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What is the Idea?

Now that we are familiar with the working of Project - How to Deploy an Image Classification Model using Flask, let us discuss how it is going to be different from our current project.

Q: What is the pain point of the previous project?


(1) The amount of time taken to predict the classes of an input image

If we run the command

time python test_client_without_zmq.py
  • We could see the amount of time taken to give out the predictions.
  • If we experiment it even with different images, we could observe that the average amount of time taken is around 10-21 seconds for each input image.
  • But this is a huge time which is not tolerable in real-time environments. Users expect the applications they use to be not only accurate in terms of functioning but also fast enough in terms of execution time.

(2) It is a monolith program, thus no flexibility

  • When there is a big service we generally call it monolith meaning, made out of a single stone.

  • When we make something from a single stone we can't really break it into parts and separate it - we cannot make it modular, it cannot fit on multiple machines. For example, the deep-learning based service might be computation-intensive and thus it may require GPUs, while CPUs may suffice for the working of the web service since they may not require heavy computational resources like GPUs. Thus, breaking down the services based on necessities and resource consumption provide added advantages of optimal resource consumption(thus reducing the cost), modularisation of the code(and thus the services), scaling flexibilities, and isolation of the responsibilities of the team(ML engineer doesn’t need to bother about the work of software engineer and vice-versa, etc.)

Q: But what is causing the problem?

A: Re-execution of the code for each request due to the monolith programming style

  • Model and web server are coded in monolith style, so no flexibility.

  • Also, the same heavy model executions are repeating due to this style of programming.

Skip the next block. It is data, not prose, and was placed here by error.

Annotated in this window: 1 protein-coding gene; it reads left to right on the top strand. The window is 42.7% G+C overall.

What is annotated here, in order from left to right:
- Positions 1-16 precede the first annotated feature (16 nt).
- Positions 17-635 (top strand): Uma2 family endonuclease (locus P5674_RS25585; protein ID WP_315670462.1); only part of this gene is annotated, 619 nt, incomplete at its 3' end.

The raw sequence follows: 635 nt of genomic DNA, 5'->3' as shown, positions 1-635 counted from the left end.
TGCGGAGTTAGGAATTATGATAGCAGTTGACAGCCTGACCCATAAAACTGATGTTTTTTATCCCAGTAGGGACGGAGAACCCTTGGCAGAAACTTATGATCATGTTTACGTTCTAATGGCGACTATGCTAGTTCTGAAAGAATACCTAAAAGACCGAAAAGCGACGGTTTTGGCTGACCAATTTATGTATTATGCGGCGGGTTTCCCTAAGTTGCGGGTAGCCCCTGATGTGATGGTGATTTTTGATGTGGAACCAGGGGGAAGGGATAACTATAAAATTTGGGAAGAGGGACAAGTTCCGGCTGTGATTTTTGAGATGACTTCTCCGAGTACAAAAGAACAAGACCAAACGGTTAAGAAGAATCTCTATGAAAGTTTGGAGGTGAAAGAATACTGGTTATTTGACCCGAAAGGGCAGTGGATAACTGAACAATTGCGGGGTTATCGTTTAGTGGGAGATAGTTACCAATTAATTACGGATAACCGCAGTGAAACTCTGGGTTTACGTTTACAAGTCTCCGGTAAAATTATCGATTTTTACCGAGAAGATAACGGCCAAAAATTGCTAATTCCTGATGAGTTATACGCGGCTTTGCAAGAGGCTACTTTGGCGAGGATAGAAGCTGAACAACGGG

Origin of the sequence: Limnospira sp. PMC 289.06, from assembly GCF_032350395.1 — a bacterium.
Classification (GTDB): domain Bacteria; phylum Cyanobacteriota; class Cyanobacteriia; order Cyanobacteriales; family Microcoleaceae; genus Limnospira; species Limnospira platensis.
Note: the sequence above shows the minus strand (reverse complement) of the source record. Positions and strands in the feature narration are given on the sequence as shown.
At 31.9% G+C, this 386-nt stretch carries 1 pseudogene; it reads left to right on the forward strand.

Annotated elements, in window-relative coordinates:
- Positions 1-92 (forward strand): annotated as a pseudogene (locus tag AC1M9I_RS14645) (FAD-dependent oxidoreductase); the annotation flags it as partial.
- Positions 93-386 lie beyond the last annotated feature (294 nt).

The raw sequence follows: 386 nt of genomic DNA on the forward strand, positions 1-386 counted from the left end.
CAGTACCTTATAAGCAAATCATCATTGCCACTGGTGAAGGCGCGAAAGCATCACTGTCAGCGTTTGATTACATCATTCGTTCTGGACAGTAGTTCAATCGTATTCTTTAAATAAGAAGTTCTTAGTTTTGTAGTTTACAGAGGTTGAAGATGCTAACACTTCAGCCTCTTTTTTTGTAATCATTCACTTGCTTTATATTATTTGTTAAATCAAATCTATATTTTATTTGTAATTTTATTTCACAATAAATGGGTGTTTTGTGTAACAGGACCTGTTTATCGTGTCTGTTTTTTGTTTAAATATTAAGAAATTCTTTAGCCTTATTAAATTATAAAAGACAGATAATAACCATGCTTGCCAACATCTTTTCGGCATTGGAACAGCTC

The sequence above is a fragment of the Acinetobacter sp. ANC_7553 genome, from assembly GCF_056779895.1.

• The way test_client_without_zmq.py works is:

    • All the imports and loading of the model happen every time we run the program.

    • Loading the model means constructing the huge deep learning graph by stacking the layers and associating their weights.

    • So constructing the same model, again and again, is costly since it is time-consuming to load the model each time we run the program.

  • Very similarly, the way app.py works is this:

    • It is coded in a monolith programming style, by putting the flask server and the model loading/inference, all in the same file.

    • Each request from the user will be re-directed to the dedicated URL.

    • Each URL invokes that corresponding function in app.py.

    • Each time app.py is in use, all the imports, and all the execution in that function invoked will be done from the beginning.

    • Though we want to use the same model each time we want predictions for different input images, the model is newly getting loaded for each request. This is costly, and thus it is time-consuming.

Q: Then what could be a potential solution?

A: Construct the model once, and keep it ready-to-use in the RAM

  • Now that we understand that the problem is due to the monolith programming style and thus due to the costly process of loading the model repeatedly for each prediction request, we need to find a way where we could overcome the overhead caused by this step.
  • Java has static keyword, using which variables could be declared as static. These static members get loaded into the memory exactly once, ie. when that java class was loaded. And these members can be used by different threads.
  • But this method has a disadvantage: the service will not be scalable because the static variables remain on one computer, they are not in another, and so on so forth. So there are complications involved when you start using the static variables.